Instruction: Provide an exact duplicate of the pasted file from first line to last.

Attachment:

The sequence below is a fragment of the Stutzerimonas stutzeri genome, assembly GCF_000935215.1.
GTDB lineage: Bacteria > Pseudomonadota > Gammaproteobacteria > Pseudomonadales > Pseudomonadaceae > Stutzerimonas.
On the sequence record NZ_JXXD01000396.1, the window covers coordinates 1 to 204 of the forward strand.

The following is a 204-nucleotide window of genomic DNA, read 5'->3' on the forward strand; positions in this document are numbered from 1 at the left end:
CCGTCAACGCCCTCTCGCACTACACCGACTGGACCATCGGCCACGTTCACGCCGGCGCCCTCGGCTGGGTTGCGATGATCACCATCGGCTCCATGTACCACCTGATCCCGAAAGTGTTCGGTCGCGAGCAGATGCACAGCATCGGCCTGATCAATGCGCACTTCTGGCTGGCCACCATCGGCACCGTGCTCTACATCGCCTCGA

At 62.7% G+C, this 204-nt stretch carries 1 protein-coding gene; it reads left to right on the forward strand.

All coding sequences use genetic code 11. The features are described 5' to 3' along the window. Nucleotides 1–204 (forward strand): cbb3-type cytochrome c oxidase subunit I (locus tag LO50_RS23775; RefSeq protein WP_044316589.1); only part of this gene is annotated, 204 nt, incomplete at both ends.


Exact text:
The sequence below is a fragment of the Stutzerimonas stutzeri genome, assembly GCF_000935215.1.
GTDB lineage: Bacteria > Pseudomonadota > Gammaproteobacteria > Pseudomonadales > Pseudomonadaceae > Stutzerimonas.
On the sequence record NZ_JXXD01000396.1, the window covers coordinates 1 to 204 of the forward strand.

The following is a 204-nucleotide window of genomic DNA, read 5'->3' on the forward strand; positions in this document are numbered from 1 at the left end:
CCGTCAACGCCCTCTCGCACTACACCGACTGGACCATCGGCCACGTTCACGCCGGCGCCCTCGGCTGGGTTGCGATGATCACCATCGGCTCCATGTACCACCTGATCCCGAAAGTGTTCGGTCGCGAGCAGATGCACAGCATCGGCCTGATCAATGCGCACTTCTGGCTGGCCACCATCGGCACCGTGCTCTACATCGCCTCGA

At 62.7% G+C, this 204-nt stretch carries 1 protein-coding gene; it reads left to right on the forward strand.

All coding sequences use genetic code 11. The features are described 5' to 3' along the window. Nucleotides 1–204 (forward strand): cbb3-type cytochrome c oxidase subunit I (locus tag LO50_RS23775; RefSeq protein WP_044316589.1); only part of this gene is annotated, 204 nt, incomplete at both ends.